The app, which can be downloaded through the Apple App Store or Google Play, notifies users if they may have been exposed to someone who has tested positive for COVID-19.


Anyone who experiences a fever or new or worsening cough, or two or more of the following new or worsening symptoms, is encouraged to take an online test or call 811 to determine if they need to be tested for COVID-19:

  • Sore throat
  • Headache
  • Shortness of breath
  • Runny nose/nasal congestion 

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EU regulator endorses use of Moderna's COVID-19 shot for children – Al Jazeera English



European Medicines Agency gives all clear for vaccine to be used in children aged between 12 and 17.

The European Union’s medicines regulator has recommended authorising Moderna’s COVID-19 vaccine for use in children aged between 12 and 17, marking the first time the shot has been approved for people under 18.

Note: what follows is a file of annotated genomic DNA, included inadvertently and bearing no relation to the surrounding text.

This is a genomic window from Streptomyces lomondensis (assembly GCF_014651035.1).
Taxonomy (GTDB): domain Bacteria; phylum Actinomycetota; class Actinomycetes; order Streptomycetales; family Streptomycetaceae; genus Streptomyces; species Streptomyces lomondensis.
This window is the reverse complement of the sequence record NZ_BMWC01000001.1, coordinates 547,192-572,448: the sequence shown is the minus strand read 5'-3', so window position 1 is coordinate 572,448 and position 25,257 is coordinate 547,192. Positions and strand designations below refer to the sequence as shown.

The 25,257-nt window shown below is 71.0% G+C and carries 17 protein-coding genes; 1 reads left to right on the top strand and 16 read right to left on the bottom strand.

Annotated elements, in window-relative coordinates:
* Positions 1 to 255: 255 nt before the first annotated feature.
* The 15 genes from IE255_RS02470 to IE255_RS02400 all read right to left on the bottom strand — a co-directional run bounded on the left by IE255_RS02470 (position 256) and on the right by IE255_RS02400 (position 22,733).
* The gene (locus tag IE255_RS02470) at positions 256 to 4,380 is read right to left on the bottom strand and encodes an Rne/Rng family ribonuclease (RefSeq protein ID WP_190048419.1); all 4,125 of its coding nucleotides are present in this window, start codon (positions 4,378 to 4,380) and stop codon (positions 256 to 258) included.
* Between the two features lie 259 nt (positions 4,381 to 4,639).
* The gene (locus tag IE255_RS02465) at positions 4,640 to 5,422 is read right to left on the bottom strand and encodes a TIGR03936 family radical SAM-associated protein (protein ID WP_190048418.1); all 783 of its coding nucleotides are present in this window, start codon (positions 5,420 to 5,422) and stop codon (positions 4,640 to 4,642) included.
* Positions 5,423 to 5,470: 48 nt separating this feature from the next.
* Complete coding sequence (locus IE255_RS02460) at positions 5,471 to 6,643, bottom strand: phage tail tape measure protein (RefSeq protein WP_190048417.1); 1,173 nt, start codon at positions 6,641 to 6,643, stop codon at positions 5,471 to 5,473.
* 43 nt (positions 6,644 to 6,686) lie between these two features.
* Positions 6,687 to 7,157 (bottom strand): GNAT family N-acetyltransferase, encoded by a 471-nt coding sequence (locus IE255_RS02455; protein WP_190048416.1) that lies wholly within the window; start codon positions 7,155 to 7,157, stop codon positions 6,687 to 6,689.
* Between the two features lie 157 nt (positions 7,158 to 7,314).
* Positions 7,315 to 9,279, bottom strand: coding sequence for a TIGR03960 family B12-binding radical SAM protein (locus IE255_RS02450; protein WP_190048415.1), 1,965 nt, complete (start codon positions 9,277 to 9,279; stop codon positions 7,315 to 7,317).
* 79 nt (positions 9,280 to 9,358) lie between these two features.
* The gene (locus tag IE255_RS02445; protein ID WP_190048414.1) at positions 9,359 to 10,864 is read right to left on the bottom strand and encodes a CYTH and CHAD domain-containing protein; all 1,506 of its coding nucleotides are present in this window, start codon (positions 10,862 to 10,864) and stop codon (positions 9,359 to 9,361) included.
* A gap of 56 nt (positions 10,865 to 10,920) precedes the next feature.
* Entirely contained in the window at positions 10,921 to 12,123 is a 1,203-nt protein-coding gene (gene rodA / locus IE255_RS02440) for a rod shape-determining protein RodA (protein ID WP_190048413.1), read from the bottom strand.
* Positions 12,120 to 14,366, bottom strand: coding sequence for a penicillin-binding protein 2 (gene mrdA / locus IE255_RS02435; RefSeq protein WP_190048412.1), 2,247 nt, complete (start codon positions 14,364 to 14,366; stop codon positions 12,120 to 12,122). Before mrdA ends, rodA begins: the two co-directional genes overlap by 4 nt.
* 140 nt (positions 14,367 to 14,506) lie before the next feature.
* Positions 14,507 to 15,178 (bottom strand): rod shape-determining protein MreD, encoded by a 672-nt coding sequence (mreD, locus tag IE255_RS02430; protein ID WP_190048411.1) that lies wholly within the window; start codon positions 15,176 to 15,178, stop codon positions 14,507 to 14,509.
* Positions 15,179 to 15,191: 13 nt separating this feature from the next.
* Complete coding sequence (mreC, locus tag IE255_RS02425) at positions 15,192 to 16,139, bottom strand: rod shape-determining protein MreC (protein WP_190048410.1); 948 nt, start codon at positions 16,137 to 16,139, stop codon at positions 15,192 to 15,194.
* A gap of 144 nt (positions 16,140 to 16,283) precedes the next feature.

In a decision on Friday, the European Medicines Agency (EMA) said research in more than 3,700 children of 12 to 17 years of age showed that the shot produced a comparable antibody response to that seen in 18- to 25-year-olds.

Use of the vaccine, Spikevax, will be the same in adolescents as in people over 18, the EMA said.

Formal approval by the European Commission – the EU’s executive arm – is needed to start rolling out the vaccine for teenagers. The body typically follows EMA recommendations.

Until now, the vaccine made by Pfizer and its German partner BioNTech has been the only option for use in children as young as 12 in North America and the EU.

Vaccinating children has been considered important for reaching herd immunity and in light of the rapid spread of the highly contagious Delta variant.

Most children with COVID-19 develop only mild symptoms or none. Yet children remain at risk of becoming seriously ill and can spread the virus.

‘Benefits outweigh the risks’

Moderna said in May that its vaccine was found to be safe and effective in teenagers. Hundreds of millions of doses of the shot have already have been administered to adults.